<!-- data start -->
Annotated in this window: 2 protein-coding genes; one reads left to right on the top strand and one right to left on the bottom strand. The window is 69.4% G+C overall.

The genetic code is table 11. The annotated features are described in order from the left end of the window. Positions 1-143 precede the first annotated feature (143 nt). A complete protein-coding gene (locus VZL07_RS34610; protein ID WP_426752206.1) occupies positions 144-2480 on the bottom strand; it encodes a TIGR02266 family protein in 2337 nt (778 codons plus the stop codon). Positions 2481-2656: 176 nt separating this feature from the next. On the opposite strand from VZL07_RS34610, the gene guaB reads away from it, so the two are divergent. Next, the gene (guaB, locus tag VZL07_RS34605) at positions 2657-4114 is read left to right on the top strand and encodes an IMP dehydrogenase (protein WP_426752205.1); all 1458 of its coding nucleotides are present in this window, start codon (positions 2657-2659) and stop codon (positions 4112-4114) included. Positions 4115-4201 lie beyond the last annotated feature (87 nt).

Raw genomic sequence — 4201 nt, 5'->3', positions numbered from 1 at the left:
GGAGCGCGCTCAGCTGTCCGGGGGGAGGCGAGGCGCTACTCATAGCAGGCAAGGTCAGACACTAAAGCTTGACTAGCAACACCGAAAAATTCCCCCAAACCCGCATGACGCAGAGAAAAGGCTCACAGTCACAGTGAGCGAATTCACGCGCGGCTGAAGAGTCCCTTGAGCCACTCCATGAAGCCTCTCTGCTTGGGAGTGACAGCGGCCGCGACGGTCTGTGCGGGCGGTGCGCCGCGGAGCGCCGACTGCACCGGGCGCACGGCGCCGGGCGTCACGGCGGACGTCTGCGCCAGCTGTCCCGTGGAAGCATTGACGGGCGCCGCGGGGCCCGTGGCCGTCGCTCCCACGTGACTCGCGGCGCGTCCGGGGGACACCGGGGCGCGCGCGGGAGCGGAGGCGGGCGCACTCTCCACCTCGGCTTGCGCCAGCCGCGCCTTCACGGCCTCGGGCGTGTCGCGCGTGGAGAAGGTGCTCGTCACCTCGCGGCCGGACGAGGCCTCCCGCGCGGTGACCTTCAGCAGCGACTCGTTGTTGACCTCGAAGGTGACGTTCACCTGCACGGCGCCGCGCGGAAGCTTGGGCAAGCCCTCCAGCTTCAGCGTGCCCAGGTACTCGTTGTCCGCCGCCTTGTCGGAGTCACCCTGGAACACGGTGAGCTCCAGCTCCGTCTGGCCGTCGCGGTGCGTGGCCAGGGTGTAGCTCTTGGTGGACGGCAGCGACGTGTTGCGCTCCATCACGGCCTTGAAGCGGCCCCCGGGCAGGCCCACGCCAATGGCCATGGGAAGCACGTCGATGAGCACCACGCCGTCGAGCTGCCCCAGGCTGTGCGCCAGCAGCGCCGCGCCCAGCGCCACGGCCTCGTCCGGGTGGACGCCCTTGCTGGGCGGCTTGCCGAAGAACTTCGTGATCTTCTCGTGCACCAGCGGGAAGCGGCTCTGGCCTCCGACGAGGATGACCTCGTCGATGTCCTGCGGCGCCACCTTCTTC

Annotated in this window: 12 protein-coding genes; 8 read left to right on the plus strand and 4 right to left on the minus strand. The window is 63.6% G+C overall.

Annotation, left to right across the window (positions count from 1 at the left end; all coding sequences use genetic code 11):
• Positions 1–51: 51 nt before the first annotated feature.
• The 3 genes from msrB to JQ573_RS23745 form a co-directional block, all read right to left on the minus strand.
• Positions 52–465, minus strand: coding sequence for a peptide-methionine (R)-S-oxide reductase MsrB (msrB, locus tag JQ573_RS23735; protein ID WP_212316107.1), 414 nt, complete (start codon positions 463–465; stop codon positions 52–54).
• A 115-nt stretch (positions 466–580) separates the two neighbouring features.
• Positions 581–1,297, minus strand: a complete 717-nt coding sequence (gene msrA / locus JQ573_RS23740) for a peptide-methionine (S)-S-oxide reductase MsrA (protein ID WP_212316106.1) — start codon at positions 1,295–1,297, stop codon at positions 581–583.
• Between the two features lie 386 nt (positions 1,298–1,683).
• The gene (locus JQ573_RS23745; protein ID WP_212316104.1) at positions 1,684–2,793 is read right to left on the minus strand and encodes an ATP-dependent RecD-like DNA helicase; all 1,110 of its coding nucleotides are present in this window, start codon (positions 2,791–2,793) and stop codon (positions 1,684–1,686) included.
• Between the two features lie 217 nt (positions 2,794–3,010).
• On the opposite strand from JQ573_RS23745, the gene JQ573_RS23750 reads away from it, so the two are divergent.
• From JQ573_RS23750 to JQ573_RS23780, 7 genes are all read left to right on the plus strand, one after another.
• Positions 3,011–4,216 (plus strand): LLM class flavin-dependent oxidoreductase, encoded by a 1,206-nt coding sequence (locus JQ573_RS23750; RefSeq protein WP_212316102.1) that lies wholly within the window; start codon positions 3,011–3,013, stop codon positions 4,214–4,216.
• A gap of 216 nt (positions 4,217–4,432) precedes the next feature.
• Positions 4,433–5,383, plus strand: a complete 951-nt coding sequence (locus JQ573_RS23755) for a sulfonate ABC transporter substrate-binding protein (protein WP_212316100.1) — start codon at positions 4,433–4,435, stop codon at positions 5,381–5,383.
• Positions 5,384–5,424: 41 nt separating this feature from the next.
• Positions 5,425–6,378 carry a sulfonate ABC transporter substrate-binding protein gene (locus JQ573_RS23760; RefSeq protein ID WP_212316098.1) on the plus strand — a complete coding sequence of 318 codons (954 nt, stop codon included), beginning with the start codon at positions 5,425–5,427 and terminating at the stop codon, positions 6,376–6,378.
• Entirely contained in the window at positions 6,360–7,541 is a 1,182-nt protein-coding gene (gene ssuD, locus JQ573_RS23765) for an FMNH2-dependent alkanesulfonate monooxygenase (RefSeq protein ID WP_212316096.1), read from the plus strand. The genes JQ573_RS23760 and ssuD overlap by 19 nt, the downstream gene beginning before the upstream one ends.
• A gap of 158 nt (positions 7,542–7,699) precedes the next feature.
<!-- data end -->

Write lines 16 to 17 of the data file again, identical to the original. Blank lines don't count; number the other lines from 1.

• From JQ573_RS23750 to JQ573_RS23780, 7 genes are all read left to right on the plus strand, one after another.
• Positions 3,011–4,216 (plus strand): LLM class flavin-dependent oxidoreductase, encoded by a 1,206-nt coding sequence (locus JQ573_RS23750; RefSeq protein WP_212316102.1) that lies wholly within the window; start codon positions 3,011–3,013, stop codon positions 4,214–4,216.